I have been dreading this day since the first time I met Drew Willson. I knew at some point, Drew and his wife, Shea, and their children Kyrianne and Halley would be leaving us. Another assignment from the Virginia Conference would arrive.
It doesn’t seem possible that he has been at Trinity for three years. This is a confirmation that time truly does fly.
When I first met Drew, I thought this guy is like Tom Hanks in the movie Big. Except Drew was Tom Hanks on steroids. Drew was always in motion. Lots of physical energy to be burned like the great comic actors Phil Silvers, Don Knotts, and Tim Conway.
He quickly gave his office—his touch, his feel. Books and musical instruments dominated.
I wrote a story about him for Westham Life magazine. A good part of the article focused on Drew’s first solo album, Inviting Storms To Town. My ears liked what I heard. To my surprise, this wasn’t some Christian folk or rock album. It was real, heartfelt music. Songs carefully crafted, instruments in the backing tracks just right, and lyrics that told stories.
Drew found his way into his work at Trinity. There was a learning curve. At times, that curve was a bit choppy, a bit testy, but I think that is part of a preacher’s life.
Everyone has an opinion about public education, and everyone has an opinion about preachers too. One Sunday, a preacher might be three for three, and the next Sunday, the preacher strikes out.
Sometimes in the pulpit, Drew’s passion, emotions created a stir. That stir might rub us the wrong way. Perhaps, a preacher isn’t truly doing his or her job if they don’t rub us the wrong way once in a while. Maybe it is the chosen topic, maybe it hits too close to home, and it jolts us. I seem to recall that Jesus could rub people the wrong way too.
Being a preacher’s kid, I think those experiences became woven into Drew’s own fabric. I sense Drew was acutely attuned to those communities where his father served. Those experiences became stories. Maybe in those stories Drew was blueprinting his future.
While they had a few early moments of clashing, I don’t think I have ever been around two more gifted musicians than Charles Staples and Drew. When paired with a piece of music they are passionate about— look out! In an entirely different setting, their collaborative Christmas caroling showcase for Pub Theology at Ardent Craft Ales was priceless.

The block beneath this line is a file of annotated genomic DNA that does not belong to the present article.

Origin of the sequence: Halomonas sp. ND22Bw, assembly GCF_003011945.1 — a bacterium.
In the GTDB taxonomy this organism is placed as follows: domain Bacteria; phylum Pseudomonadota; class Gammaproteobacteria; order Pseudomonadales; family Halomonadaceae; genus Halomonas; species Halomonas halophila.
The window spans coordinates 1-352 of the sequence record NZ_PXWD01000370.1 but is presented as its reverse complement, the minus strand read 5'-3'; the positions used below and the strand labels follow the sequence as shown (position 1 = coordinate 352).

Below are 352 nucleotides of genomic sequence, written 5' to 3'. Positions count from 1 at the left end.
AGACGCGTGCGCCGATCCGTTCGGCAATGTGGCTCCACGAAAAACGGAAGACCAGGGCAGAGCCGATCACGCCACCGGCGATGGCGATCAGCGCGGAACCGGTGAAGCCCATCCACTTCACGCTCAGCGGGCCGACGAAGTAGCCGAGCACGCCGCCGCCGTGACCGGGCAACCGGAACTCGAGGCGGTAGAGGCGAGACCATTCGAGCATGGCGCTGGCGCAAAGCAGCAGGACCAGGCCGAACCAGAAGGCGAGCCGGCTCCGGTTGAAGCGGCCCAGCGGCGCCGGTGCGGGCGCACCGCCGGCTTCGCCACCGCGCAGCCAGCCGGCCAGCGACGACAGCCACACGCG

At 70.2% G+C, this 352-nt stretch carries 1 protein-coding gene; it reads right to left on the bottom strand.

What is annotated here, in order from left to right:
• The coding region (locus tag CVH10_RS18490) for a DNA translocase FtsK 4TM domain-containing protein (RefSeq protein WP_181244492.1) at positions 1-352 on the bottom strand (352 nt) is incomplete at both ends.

Unlike me, Drew has unbelievable recall from his seminary experience. About the only thing I remember from my master degree work was how painful the statistics course was. His passion for the gospel is extraordinary. He can readily cite assorted topics, insights from professors, and the technical aspects of theology.
Like all of us, Drew is vulnerable. Part of working through the Unstuck consultation hit him hard. One morning session at the Roslyn Retreat Center was really tough. After lunch break, our paths crossed as we were heading back to our meeting room. I sensed his confidence had been slammed. I stopped and told him that I loved him.
Not sure, but I think he sold out the Tin Pan where he staged a solo concert as a fundraiser. Every age demographic from Trinity was at that show. His opening song was a cover of Brian Wilson’s “Love and Mercy.” I think those two words are a big part of Drew’s daily living.
His love and mercy showed, when he rode over to Don Pierce’s hospital room with a guitar. Drew sang to Don during his last days on earth. One of the tunes he performed was“Estrellas en las Montanas”. This gentle song appears on Drew’s second album and was dedicated in memory of Don.